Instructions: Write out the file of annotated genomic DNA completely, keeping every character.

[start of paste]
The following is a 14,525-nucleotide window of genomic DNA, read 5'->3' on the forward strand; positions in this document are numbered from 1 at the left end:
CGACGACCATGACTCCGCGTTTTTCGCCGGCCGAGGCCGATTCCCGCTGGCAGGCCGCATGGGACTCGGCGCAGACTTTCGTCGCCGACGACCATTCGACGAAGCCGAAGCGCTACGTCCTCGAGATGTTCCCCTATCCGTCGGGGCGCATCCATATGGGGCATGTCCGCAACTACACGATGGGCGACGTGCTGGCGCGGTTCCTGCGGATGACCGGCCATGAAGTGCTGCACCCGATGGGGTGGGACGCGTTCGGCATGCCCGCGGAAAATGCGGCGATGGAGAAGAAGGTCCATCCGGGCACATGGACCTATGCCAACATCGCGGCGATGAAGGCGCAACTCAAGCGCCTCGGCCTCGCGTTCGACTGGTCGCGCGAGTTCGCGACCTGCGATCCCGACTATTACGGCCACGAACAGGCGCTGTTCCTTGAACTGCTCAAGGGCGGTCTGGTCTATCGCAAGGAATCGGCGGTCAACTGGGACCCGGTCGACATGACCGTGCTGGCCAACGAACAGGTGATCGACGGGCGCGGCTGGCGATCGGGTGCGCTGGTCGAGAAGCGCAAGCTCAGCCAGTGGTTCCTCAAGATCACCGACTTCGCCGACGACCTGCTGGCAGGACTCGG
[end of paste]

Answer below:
The following is a 14,525-nucleotide window of genomic DNA, read 5'->3' on the forward strand; positions in this document are numbered from 1 at the left end:
CGACGACCATGACTCCGCGTTTTTCGCCGGCCGAGGCCGATTCCCGCTGGCAGGCCGCATGGGACTCGGCGCAGACTTTCGTCGCCGACGACCATTCGACGAAGCCGAAGCGCTACGTCCTCGAGATGTTCCCCTATCCGTCGGGGCGCATCCATATGGGGCATGTCCGCAACTACACGATGGGCGACGTGCTGGCGCGGTTCCTGCGGATGACCGGCCATGAAGTGCTGCACCCGATGGGGTGGGACGCGTTCGGCATGCCCGCGGAAAATGCGGCGATGGAGAAGAAGGTCCATCCGGGCACATGGACCTATGCCAACATCGCGGCGATGAAGGCGCAACTCAAGCGCCTCGGCCTCGCGTTCGACTGGTCGCGCGAGTTCGCGACCTGCGATCCCGACTATTACGGCCACGAACAGGCGCTGTTCCTTGAACTGCTCAAGGGCGGTCTGGTCTATCGCAAGGAATCGGCGGTCAACTGGGACCCGGTCGACATGACCGTGCTGGCCAACGAACAGGTGATCGACGGGCGCGGCTGGCGATCGGGTGCGCTGGTCGAGAAGCGCAAGCTCAGCCAGTGGTTCCTCAAGATCACCGACTTCGCCGACGACCTGCTGGCAGGACTCGG